In the winter months, I am more casual and will wear jeans and layers, lots of layers! Moving from California to Michigan, winter is still tough for me. Most days I like to dress up jeans a bit with nice tops, blazers and cute high heeled boots but some days I’ll have a little fun and even show off my alumni school spirit.
It’s summer, I work from home, and I live in Austin, Texas. That combined: It’s difficult to leave the flip flops, aviators and jean shorts in the closest. To be completely honest, I usually work in either my PJs or my workout clothes. Once I switched from mostly media relations to mostly executive ghost writing about two years ago, my days of leaving the house for work or to meet with the press have dwindled to very few and far between. I’m also notorious for working barefoot, even before I worked from home (see the photo from my backyard—shorts, jean shirt and my one-and-only Stella & Dot splurge: a cuff bracelet).
I try to schedule lunches and coffee meetings around my “standing” appointments—monthly client meetings, Freelance Austin, and networking events—to make the best use of my non-writing time. I’ll often find myself with downtime between gigs on those days, so even my professional wardrobe needs to be comfortable and versatile enough for a few hours of coffeehouse working. Here, I had back-to-back lunch and coffee meetings and arrived dressed head to toe in my new favorite neutral: navy (the shirt is from Nordstrom Rack, the pants from Target, and the shoes are amazingly comfortable Anne Klein kitten heels. Oh, and the Louis Vuitton? It’s a cherished gift from my mother-in-law. It actually fits my Windows Surface Pro, old-school notebook and regular purse junk…with room to spare.
A few things about summer dressing for business in Austin: First, you won’t see panty hose on any business woman (any time of year, actually). Even a skirt suit is worn with bare legs. Second (and this is gross, but it’s important to point out), arm pit sweat gets really real, really quickly around here. Never attempt to wear a silk blouse in the middle of summer. By the time you arrive to your downtown lunch appointment from your car parked four blocks away, your pit stains will be as big as all hell and half of Texas.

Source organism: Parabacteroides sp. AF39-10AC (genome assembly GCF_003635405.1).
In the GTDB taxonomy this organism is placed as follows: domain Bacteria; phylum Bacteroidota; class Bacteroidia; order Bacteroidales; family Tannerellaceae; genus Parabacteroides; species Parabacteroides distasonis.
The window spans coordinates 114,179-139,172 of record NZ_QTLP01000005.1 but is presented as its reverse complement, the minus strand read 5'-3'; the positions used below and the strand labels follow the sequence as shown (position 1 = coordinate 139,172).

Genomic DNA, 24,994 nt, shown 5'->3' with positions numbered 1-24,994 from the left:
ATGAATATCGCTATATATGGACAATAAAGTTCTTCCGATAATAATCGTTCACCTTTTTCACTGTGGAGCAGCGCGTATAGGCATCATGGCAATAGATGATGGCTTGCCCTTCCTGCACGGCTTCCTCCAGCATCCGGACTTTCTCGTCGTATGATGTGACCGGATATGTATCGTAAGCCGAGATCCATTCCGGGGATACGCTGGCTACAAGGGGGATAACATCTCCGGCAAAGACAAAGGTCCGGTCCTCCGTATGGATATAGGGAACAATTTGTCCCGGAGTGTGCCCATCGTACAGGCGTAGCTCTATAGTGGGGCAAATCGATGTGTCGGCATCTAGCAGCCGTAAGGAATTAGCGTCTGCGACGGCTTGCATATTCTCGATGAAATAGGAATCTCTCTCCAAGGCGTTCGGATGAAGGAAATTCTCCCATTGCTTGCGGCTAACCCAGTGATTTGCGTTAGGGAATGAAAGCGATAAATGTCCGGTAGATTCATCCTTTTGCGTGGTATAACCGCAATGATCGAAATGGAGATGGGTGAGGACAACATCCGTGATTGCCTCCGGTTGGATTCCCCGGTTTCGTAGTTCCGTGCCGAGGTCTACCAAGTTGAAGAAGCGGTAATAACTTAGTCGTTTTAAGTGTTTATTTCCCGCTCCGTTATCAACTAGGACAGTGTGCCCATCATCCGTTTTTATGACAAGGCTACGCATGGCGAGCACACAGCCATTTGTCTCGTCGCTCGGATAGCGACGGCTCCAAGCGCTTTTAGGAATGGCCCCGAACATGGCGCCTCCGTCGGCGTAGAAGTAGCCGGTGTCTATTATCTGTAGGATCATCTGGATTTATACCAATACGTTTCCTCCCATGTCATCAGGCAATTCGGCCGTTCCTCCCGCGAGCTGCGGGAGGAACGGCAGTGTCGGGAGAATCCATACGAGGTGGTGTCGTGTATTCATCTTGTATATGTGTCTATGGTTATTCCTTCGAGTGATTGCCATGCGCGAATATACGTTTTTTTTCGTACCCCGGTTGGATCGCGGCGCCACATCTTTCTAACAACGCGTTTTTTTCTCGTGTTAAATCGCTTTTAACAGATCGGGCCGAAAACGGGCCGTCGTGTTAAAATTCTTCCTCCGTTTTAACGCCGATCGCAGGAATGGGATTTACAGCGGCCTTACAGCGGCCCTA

So, here’s the thing: I work alone.
Not just “no coworkers,” but also: No chamber mixers. No PRSA luncheons. No annual confabs. And no clients so local that a lunch meeting doesn’t trigger a day rate.
Heck, half of my clients have never met me face to face. And that’s just fine.
All of this is… well, freeing when it comes to my work wardrobe.
The laundry pile splits two ways:
Clothes for winning the work and the occasional (shudder!) on-site meeting: If I’m in person, I’m in a suit. Not an unstructured suit; not a blazer-and-jeans junior creative’s version of a suit. A by-God adult suit, custom made and probably in a small glen plaid pattern with a checked or striped shirt from TM Lewin or Charles Tyrwhitt. There will be cufflinks and a leather barrister satchel I picked up in Dublin many years ago.
I might notch the suit down by ditching the tie, but no more than that. None of my clients are small orgs or edgy start-ups, and I’m typically hired by the CEO – looking like money reinforces their (frankly brilliant) decision to retain my services. You know this already, but: Shoes matter. Own good ones.
Clothes for doing the work: Two subsets here, pre-shower and post-shower. Because the day doesn’t start with a shower.
Most mornings, barring illness or a poorly timed conference call, it starts with a hot dog and a Double Big Gulp of Diet Coke while I sort through email. Then I can worry about a shower.
The minimart doesn’t question whatever I slap on to go visit them; in turn, I do not question their health-inspection reports. We’re lovers who don’t talk about whoever is back at home.
Post hot dog, I’m probably in a Tommy Bahama silk camp shirt with a tropical-eyebleed pattern and paired with no-name khakis – maybe yesterday’s no-name khakis. If I’m wearing socks, they’re ridiculous. Which is why I don’t wear them much.
I live in Las Vegas, so the latter work ensemble doubles as a life outfit. Around here, you can go anywhere – from the most expensive show to the skeeviest dive bar (‘Sup, Frankie’s Tiki Room!) – in a tropical shirt.
My taste in clothes didn’t play as well when I lived in small-town Missouri. That doesn’t mean I changed anything.
Arik asked me to mention that I also have a smoking jacket. This is irrelevant except it was, along with a monocle, a gift from some PR colleagues who thought I needed both items. It adds an authoritative look to my driver’s license photo and has become my go-to clothing item when work friends come to town for drinks.
You know how when you meet someone for the first time and you just know they’re going to go big places in life?
That’s how I felt when I met Laura Fitzpatrick the first time.